Stephanie and Tony Ciarelli were born two days apart in 1954. The married couple wound up sharing their 60th birthdays in June.
It turned out to be a surprise party for the Ciarellis. It took place at Baci, their favorite Italian restaurant in Huntington Beach, where 100 family members and friends gathered on a Sunday to celebrate the Ciarelli couple's birthdays.
The next day, husband and wife went back to work as members of the Newport Harbor High football coaching staff. The first day back landed on Stephanie's birthday, June 23, the same day the Sailors began their summer football workouts.
What should have been a day of celebration, her actual birthday, Stephanie knew her coaching career was ending. With the start of the summer, she counted the number of days left as Newport Harbor's strength and conditioning coach. She had a month to say her goodbyes.
She waited until the final day, on Wednesday. Even then, she couldn't tell everyone. She wouldn't be able to handle all the emotion. She arrived at Newport Harbor nine years ago, and since then the program has been like family to her.
To avoid breaking down, Stephanie made her departure brief. She hugged some incoming senior players, before saying goodbye to the coaches. Coach Jeff Brinkley and the rest of the staff knew for a couple of months that Stephanie was stepping down to spend more time with her family, especially her four grandchildren.
She's trading in her titles as "Coach" and "Your Highness" for one she will be hearing a lot. Stephanie is going to be just "Grandma" now, and she's more than OK with that.
"It was time to go because I have family members who need my attention now," said Stephanie, referring to her grandkids, Luciano, a newborn, Giovani, 2, Benicio, 4, and Liliana, 6. "Me and my husband are really involved with our grandkids and we love to babysit a lot.
"It was a great group of people to work with and we had too much fun at Newport Harbor. Being the strength coach was the greatest job in the world. I'm going to miss it."
One person Stephanie will miss working with is her husband. Tony and Stephanie are best friends.
Without the two, the Sailors aren't one of the strongest and most conditioned programs in the state. The duo built an Olympic weightlifting facility second to no other high school in the state.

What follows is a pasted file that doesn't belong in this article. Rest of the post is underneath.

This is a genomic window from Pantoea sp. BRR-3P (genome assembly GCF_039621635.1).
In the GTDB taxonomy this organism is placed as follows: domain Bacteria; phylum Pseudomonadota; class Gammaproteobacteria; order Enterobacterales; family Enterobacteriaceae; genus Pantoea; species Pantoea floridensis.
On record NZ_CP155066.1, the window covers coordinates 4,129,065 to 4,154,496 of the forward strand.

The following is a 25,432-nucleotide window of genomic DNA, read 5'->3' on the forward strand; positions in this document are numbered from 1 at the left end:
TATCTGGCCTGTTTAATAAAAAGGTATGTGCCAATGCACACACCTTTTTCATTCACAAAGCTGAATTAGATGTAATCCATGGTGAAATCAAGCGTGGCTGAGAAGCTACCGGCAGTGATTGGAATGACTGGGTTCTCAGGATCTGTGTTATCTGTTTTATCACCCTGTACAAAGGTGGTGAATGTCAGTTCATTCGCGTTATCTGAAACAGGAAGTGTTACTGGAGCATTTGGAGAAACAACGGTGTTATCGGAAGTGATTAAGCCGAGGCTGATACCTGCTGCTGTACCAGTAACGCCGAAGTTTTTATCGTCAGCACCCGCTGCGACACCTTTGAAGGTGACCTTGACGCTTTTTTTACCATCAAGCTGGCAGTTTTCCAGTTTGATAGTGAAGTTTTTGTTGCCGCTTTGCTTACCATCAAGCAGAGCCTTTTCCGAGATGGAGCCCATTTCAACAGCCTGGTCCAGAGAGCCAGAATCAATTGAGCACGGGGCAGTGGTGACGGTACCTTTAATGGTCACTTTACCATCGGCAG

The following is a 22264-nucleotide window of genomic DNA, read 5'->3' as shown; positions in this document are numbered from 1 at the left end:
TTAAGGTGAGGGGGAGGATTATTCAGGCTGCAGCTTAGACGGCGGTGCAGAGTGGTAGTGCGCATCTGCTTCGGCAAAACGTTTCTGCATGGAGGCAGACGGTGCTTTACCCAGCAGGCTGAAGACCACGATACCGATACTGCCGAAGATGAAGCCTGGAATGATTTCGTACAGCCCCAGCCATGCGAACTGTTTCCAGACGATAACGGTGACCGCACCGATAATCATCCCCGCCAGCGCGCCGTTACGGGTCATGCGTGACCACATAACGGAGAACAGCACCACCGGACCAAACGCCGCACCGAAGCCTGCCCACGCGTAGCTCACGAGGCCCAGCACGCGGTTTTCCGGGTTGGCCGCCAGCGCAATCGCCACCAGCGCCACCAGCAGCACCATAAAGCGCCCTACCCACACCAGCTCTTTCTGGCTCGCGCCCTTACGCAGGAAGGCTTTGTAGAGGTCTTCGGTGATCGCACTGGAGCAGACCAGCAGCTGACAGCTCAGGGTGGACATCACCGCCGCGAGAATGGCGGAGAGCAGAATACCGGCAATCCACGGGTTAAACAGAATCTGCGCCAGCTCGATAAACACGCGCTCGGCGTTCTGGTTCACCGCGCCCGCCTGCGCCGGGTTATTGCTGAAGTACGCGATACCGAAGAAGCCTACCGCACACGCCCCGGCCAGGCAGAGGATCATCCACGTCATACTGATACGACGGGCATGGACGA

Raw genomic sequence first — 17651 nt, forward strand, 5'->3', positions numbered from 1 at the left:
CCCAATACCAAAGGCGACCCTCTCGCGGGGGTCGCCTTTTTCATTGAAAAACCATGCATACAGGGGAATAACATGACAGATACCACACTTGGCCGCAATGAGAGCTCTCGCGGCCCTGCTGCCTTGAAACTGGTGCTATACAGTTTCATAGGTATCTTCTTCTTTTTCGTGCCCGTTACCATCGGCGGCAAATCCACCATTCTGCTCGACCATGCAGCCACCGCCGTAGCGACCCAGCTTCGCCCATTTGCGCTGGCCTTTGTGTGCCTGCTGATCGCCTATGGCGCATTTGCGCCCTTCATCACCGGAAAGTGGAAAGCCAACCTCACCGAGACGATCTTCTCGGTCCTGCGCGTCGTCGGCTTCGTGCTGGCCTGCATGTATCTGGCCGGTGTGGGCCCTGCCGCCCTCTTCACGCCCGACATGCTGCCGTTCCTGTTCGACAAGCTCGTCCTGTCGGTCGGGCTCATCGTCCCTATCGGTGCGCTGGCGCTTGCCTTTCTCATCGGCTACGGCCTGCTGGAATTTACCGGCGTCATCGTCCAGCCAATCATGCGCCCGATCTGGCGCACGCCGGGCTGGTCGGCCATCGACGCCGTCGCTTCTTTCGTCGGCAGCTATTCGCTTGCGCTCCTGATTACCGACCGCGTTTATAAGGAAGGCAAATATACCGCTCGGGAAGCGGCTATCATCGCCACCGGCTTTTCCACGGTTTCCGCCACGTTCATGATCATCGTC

It is no surprise that in Stephanie's first season with the Sailors in 2005 they claimed the CIF Southern Section Division VI title. In her final season, the Sailors reached the CIF Southern Section Southwest Division final. They lost the game to Huntington Beach, the same school that gave Stephanie a shot to coach in 1993.
At that time, a woman in charge of a high school football's strength program was unheard of. Twenty-one years later, she doesn't know any other woman who holds her old position at another high school in Orange County.
Stephanie said she's been very lucky. Her husband calls her a pioneer. She never felt disrespected because she was a woman in a man's sport.
Looking back, the seniors who had an issue with her taking over as the strength coach at Huntington Beach, she believes it had to do with her changing up the workouts. Stephanie knew what she was doing. She had the credentials.
"She was the first female world junior head coach and she did it for two years," Tony said of his wife, who also served as a junior national coach for USA Weightlifting.
Tony is the one responsible for getting his wife into competitive weightlifting after they married in 1975. A year later, Stephanie set a women's world record for the 114-pound division, with a 225-pound squat.
Tony and Stephanie met at the CIF State track and field championships in 1972 in Oroville. Tony went as an athlete for Huntington Beach and Stephanie as a cheerleader for Santa Ana. There weren't many opportunities for girls in sports back then.
The two fell in love, moved to Hawaii, and when they returned to the mainland, they raised their family. Stephanie and Tony gave their three daughters all the opportunities mom didn't have as a kid. Allison became a star volleyball player, and Maryn and Katelyn standouts in weightlifting.
Maryn has followed in her mom's footsteps in becoming a strength coach. She's trained the likes of Misty-May Treanor, one of the most accomplished volleyball players. After Stephanie retired, Maryn praised her mom on Facebook.
"I have been interviewed by the UFC, newspapers and reporters from all over, and one of the biggest questions and comments is always about being a female strength coach, in a male dominated field," Maryn wrote. "They are surprised I do it, they are surprised my professional athletes are being trained by a girl and all that. But I have never once given it a second thought, I never thought I couldn't do it because I'm a girl and that is because my amazing mom. Stephanie Searles Ciarelli has taught me how to teach and produce quality athletes in the weight room! She is Super Woman to me."
Tony hopes Maryn can take over for mom someday. She already helps the volleyball and track and field teams train at Newport Harbor.
Tony said Maryn would be a natural, and dad is going to need someone to supervise the 70-80 football players in the weight room during the spring, when he's working with the throwers during the track and field season. Stephanie used to take care of that, making sure the football players put in the necessary off-season work.
"For the incoming freshmen, she was very nurturing and motherly like," Tony said. "Once the season ends, the fun and games are over and it's time to start working. She's not so motherly then. They're like, 'She was so nice. What happened to the nice coach?'"
The nice coach is retired and being sweet to her four grandkids.